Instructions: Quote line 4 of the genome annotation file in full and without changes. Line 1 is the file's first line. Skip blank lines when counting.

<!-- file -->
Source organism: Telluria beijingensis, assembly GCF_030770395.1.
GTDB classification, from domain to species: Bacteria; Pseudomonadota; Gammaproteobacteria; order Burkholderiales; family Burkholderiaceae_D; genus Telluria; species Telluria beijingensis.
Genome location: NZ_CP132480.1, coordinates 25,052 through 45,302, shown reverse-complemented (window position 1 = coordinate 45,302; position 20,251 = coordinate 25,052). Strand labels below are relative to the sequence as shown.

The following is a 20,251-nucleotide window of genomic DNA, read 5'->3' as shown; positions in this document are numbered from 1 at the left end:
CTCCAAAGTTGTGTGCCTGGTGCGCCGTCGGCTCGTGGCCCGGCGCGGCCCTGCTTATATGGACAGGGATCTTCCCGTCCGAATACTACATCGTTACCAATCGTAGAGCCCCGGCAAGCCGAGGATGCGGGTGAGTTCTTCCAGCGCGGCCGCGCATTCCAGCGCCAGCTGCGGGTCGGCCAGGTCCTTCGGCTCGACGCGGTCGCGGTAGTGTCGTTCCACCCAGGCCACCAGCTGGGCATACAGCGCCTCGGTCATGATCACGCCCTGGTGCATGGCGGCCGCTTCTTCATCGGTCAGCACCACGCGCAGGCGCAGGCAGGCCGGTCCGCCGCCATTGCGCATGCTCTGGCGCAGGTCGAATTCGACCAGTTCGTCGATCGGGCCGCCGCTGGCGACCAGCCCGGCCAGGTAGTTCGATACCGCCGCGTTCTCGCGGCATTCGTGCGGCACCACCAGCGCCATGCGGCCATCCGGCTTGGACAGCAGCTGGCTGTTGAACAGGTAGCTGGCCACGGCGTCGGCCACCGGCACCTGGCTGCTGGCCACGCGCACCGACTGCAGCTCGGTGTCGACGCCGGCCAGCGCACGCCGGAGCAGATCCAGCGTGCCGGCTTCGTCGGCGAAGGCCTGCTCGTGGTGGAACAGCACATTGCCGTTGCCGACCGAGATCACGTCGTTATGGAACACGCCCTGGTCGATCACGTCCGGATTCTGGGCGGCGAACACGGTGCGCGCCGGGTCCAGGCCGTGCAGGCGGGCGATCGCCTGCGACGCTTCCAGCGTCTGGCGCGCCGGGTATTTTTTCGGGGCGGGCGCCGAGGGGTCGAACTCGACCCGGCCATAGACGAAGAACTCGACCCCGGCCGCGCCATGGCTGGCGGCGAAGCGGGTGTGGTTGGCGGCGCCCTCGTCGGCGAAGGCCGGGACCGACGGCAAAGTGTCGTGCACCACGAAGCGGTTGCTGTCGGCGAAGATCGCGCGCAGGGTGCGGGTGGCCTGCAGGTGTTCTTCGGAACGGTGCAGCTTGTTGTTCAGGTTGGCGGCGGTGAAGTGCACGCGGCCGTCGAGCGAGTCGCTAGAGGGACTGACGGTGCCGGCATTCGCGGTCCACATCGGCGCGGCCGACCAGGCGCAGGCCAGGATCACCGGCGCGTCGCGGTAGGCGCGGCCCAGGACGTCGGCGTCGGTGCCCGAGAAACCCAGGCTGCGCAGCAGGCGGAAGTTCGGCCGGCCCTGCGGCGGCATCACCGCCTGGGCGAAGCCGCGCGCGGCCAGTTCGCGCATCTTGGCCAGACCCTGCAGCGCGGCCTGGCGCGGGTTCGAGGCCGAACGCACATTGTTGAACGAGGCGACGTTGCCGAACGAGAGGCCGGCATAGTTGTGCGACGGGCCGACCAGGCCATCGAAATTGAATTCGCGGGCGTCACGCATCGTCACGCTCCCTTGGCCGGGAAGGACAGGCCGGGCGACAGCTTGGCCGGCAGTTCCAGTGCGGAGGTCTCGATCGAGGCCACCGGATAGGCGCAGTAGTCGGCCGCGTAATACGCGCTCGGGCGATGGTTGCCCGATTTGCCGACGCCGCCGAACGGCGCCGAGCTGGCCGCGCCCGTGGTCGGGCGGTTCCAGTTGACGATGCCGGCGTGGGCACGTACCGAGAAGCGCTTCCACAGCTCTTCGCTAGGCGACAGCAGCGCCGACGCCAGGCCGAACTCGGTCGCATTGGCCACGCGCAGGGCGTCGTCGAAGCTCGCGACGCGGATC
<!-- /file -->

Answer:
The following is a 20,251-nucleotide window of genomic DNA, read 5'->3' as shown; positions in this document are numbered from 1 at the left end: